Hepatitis A, B and C: an overview

Compare the differences among hepatitis A, hepatitis B and hepatitis C with this table.

Hepatitis: a comparison of hepatitis A, hepatitis B and hepatitis C
 Hepatitis A (HAV)Hepatitis B (HBV)Hepatitis C (HCV)
What is it?A liver illness caused by hep A virus. The virus makes people sick but only for 1-3 weeks.A liver infection caused by hep B virus.
Most people who get hep B as an adult clear the infection.
Most people who get hep B early in life don't clear their infection and have risk of liver disease later in life.
A liver illness caused by the hep C virus. Most people don't clear the virus and, unless successfully treated, have the illness for life.
The illness can cause liver problems.
Window period
(the time between infection and the illness showing up in blood tests)
Blood tests not usually given due to the short nature of the illness.8 weeks (HBsAg)2 weeks (PCR test).
12 weeks (antibody test).
8 weeks (PCR test for babies).
Transmitted byFood or water contaminated with sewerage.
Anything with human faeces (poo) on it that comes in contact with the mouth.
Mother to baby.
Blood-to-blood contact (when someone's blood gets into another person's bloodstream).
Sexual contact.
Blood-to-blood contact (see left).
Mother to baby.
Things which put people at riskHousehold contact with an infected person.
Sexual contact (involving anal sex) with an infected person.
Travelling through developing countries.
Not being vaccinated as a baby.
Being born to a mum who has hep B.
Sexual contact with a person who has hep B.
Sharing fits and equipment when injecting drugs.
Having a needlestick injury.
Tattooing or body piercing with contaiminated equipment.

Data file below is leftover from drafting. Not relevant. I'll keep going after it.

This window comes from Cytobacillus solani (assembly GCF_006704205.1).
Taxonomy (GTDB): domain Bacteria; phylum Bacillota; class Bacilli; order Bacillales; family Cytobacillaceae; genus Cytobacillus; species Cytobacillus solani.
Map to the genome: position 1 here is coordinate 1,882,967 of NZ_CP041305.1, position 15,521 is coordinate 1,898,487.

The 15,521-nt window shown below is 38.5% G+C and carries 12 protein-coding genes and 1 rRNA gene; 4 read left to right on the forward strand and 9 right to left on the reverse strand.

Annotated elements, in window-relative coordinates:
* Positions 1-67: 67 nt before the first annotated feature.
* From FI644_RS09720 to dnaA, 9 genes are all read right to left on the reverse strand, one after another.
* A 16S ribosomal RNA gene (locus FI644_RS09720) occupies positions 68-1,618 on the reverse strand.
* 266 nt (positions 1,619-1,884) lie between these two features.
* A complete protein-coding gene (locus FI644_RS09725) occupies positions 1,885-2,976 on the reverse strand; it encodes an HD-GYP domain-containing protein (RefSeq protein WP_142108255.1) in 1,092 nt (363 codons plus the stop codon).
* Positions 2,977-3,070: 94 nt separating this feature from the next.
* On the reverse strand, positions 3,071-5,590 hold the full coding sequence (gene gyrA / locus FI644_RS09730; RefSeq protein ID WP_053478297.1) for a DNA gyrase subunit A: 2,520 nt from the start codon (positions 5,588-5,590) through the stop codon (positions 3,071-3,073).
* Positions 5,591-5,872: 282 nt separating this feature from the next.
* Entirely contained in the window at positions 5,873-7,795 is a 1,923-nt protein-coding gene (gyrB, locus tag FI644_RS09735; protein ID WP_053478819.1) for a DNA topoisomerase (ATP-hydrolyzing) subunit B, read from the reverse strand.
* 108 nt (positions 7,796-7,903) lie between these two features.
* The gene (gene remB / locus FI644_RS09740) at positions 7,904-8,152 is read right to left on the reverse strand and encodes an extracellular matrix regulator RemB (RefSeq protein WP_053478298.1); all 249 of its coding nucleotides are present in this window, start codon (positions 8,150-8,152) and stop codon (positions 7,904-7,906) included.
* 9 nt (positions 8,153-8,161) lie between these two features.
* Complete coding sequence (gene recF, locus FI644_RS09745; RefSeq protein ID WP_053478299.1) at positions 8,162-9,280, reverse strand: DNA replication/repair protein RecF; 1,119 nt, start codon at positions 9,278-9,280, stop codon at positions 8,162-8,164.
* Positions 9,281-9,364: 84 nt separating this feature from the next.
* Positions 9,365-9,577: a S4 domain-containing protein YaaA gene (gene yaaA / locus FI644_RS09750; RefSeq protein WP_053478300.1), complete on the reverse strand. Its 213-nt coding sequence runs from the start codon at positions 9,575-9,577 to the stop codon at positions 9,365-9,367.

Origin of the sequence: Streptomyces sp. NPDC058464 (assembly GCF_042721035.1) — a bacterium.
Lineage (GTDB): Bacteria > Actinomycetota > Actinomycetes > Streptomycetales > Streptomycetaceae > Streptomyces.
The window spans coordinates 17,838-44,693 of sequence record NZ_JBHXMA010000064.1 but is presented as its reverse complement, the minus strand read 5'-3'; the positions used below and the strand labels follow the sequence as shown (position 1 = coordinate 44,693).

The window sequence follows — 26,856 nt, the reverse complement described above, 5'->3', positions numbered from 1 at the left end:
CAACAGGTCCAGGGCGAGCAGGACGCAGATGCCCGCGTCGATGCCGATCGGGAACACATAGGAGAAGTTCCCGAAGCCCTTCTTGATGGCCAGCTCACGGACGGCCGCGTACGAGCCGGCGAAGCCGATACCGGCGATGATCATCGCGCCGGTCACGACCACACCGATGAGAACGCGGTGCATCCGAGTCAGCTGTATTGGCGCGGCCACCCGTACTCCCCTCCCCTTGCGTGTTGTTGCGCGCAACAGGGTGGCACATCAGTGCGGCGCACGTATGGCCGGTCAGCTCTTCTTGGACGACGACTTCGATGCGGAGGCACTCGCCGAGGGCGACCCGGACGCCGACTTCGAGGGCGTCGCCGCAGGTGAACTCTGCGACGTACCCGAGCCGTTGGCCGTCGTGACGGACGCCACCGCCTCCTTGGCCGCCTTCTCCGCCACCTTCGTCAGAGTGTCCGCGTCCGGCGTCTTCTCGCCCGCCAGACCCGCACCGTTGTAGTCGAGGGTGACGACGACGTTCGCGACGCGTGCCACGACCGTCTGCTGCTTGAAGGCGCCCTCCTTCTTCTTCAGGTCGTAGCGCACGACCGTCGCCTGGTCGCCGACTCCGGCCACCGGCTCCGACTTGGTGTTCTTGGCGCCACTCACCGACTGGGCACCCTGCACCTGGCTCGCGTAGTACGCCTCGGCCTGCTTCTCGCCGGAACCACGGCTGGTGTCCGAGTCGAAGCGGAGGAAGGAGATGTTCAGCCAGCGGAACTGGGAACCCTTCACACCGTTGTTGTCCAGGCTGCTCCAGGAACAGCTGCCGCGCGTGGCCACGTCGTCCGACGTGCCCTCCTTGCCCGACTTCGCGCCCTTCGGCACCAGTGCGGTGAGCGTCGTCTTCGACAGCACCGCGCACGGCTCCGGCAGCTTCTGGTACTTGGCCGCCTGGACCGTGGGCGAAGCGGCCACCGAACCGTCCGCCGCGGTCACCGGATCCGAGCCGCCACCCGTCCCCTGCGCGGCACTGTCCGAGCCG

Sharing fits and equipment when injecting drugs.
Tattooing or body piercing with contaminated equipment.
Having a needlestick injury.
Receiving blood products before February 1990 in Australia.
Medical procedures in developing countries.
Symptoms in short term infectionFeeling unwell, aches and pains, fever, nausea, lack of appetite, abdominal pain, dark urine, followed by jaundice (yellowing of eyes and sometimes skin).
Young children usually have no symptoms.
Often no symptoms, but if they do appear, they include jaundice (see left), dark urine, fatigue, abdominal pain, loss of appetite, nausea and joint pain.Often no symptoms, but if they do appear, they are like having a mild flu.
A small number of people may have hep B-like symptoms (see left).
Symptoms in long term infectionNo long term infection.Fatigue, nausea, muscle aches and pains or abdominal discomfort.Fatigue, nausea, muscle aches and pains or abdominal discomfort.
Treatment Not needed.For chronic hep B: entecavir (Baraclude) or tenofovir (Viread). Some people are treated with pegylated interferon. Other medications are available but are less effective and not often used as a first option.From 1 March 2016, direct acting antiviral treatments (for genotypes 1, 2 and 3). Sovaldi taken with pegylated interferon and ribavirin combo treatment (for genotypes 4 and 6).
VaccineYes. It is safe and effective.Yes. It is safe and effective.
Is part of universal childhood vaccination.
None available.
PreventionGet vaccinated.
Household contacts and sexual partners of someone with hep A should be given immunoglobulin (drug that gives short-term protection).
Wash hands after going to the toilet and before eating.
Practice safer sex.
Get vaccinated.
Newborn babies should be given immunoglobulin (see left) within 12 hours of birth.
Don't share fits or other equipment when injecting drugs.
Avoid blood-to-blood contact.
Avoid backyard tatooists and piercers. Use shops that follow proper sterile procedures.
Practise safer sex.
Do not share fits or other equipment when injecting drugs.
Avoid other blood-to-blood contact.
Avoid backyard tatooists and piercers. Use shops that follow proper sterile procedures.
Avoid needlestick injuries.

For more information about anything in this factsheet, phone the Hepatitis Infoline on 1800 803 990 or go to www.hep.org.au.

This factsheet was developed by Hepatitis NSW. It was reviewed by the Hepatitis NSW Medical and Research Advisory Panel.

Last Reviewed: 10 January 2016
Reproduced with kind permission from Hepatitis NSW.

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References

Hepatitis NSW. Hepatitis factsheets: Hep A, B and C. Last updated 10 Jan 2016. https://www.hep.org.au/factsheet-abc/ (accessed Feb 2016).
Hepatitis NSW

Hepatitis NSW

Hepatitis NSW is a not-for-profit charity started by the hepatitis community. Together we inform, support and educate. We provide information, support, referral and advocacy for people affected by hepatitis C in NSW.